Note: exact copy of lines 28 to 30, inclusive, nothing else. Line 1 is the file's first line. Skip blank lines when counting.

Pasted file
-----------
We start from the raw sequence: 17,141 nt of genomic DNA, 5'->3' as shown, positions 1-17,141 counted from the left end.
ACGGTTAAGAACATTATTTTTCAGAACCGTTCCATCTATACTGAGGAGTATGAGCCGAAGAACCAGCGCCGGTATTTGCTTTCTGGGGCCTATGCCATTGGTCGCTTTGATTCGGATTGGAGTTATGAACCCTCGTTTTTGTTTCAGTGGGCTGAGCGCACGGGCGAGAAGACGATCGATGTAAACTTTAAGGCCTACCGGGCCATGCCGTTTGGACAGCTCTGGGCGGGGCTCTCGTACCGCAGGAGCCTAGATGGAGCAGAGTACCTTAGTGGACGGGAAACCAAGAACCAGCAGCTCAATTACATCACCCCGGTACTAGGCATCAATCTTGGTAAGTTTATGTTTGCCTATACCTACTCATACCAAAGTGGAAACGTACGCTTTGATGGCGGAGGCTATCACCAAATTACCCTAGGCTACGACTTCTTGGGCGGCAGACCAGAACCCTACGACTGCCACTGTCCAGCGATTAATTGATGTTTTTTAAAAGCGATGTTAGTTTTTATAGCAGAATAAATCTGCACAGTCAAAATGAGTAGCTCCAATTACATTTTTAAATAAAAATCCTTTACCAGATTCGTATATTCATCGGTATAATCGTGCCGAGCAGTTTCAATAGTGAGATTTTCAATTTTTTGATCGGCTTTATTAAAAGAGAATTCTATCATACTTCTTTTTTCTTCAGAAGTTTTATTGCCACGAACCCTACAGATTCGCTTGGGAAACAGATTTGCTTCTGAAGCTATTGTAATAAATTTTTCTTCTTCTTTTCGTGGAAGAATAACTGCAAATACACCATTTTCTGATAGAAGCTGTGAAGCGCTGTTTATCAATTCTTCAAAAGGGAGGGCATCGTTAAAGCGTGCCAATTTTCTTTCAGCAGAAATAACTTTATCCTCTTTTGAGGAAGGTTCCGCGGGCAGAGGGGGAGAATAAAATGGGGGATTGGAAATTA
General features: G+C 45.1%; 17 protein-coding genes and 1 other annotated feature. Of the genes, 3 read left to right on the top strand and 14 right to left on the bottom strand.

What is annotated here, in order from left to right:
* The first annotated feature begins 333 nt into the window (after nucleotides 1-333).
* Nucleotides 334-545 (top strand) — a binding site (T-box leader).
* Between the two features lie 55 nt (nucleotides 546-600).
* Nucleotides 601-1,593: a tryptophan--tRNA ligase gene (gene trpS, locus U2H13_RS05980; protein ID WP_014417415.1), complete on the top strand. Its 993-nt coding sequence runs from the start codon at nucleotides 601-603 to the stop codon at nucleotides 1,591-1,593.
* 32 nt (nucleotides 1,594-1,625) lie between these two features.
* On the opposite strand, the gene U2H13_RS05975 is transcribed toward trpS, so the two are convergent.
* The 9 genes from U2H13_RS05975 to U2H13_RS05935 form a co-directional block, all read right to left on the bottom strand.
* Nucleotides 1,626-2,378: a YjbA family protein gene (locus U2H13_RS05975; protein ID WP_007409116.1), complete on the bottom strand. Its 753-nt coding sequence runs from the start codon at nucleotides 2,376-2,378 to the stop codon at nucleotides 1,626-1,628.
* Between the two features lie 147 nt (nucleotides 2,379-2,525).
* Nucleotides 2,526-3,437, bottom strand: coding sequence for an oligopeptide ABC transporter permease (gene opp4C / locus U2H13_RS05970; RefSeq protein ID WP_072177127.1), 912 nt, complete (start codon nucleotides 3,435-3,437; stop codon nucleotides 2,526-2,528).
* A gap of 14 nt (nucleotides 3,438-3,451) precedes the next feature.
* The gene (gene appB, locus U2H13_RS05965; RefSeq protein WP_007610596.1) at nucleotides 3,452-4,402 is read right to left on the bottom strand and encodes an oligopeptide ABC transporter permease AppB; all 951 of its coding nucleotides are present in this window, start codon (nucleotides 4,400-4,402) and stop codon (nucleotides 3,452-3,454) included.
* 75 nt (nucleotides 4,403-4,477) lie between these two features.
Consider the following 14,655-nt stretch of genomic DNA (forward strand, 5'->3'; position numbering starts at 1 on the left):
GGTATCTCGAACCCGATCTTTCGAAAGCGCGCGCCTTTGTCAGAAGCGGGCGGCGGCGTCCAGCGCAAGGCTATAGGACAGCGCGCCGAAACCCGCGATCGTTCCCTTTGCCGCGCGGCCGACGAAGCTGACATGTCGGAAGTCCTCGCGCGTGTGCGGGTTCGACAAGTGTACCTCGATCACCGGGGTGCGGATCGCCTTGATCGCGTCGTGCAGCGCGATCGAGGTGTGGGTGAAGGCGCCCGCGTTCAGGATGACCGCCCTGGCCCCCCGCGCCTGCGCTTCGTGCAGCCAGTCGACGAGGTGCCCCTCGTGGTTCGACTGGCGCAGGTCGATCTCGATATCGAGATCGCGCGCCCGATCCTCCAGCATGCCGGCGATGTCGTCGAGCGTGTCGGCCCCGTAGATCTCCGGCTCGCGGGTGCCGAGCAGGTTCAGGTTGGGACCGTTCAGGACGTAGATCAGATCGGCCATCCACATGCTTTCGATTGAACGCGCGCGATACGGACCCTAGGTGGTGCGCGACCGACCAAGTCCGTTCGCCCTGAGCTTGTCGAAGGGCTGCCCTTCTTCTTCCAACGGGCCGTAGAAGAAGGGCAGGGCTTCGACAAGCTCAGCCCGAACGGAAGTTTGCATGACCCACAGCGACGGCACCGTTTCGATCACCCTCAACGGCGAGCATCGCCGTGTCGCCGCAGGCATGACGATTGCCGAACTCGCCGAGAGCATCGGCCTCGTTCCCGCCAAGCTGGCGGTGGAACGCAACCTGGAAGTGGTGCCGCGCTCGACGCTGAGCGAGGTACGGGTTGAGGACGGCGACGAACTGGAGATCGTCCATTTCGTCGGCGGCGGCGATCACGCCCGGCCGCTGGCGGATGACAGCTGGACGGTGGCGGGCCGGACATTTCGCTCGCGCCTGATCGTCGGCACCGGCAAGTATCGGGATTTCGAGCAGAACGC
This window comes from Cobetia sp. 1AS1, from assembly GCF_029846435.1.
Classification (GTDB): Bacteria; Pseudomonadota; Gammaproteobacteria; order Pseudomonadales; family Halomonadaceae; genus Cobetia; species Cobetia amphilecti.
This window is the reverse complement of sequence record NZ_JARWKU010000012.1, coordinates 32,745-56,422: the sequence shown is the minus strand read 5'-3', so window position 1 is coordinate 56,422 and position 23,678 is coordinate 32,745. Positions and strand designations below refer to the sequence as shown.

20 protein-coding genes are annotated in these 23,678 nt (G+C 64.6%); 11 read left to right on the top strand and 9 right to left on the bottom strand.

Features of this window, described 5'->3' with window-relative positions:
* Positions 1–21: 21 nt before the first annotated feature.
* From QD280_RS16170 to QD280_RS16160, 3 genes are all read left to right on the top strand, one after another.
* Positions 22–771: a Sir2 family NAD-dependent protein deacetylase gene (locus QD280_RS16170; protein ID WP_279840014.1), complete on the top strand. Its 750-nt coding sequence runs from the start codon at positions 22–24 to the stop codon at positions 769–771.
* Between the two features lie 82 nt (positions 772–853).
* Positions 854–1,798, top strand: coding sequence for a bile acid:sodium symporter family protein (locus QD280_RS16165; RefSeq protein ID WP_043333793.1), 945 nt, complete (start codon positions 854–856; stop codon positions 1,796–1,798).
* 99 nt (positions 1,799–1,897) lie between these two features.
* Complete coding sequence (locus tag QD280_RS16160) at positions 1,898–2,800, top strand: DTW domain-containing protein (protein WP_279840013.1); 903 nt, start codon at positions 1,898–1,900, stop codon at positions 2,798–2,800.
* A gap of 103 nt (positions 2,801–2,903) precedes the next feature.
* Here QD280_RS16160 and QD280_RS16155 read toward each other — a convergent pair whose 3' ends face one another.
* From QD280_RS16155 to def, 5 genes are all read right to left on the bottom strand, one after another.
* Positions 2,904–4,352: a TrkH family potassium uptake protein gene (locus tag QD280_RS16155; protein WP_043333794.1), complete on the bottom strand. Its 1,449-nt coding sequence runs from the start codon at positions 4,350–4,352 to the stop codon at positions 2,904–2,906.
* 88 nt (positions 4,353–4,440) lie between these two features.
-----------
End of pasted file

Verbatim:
* Between the two features lie 82 nt (positions 772–853).
* Positions 854–1,798, top strand: coding sequence for a bile acid:sodium symporter family protein (locus QD280_RS16165; RefSeq protein ID WP_043333793.1), 945 nt, complete (start codon positions 854–856; stop codon positions 1,796–1,798).
* 99 nt (positions 1,799–1,897) lie between these two features.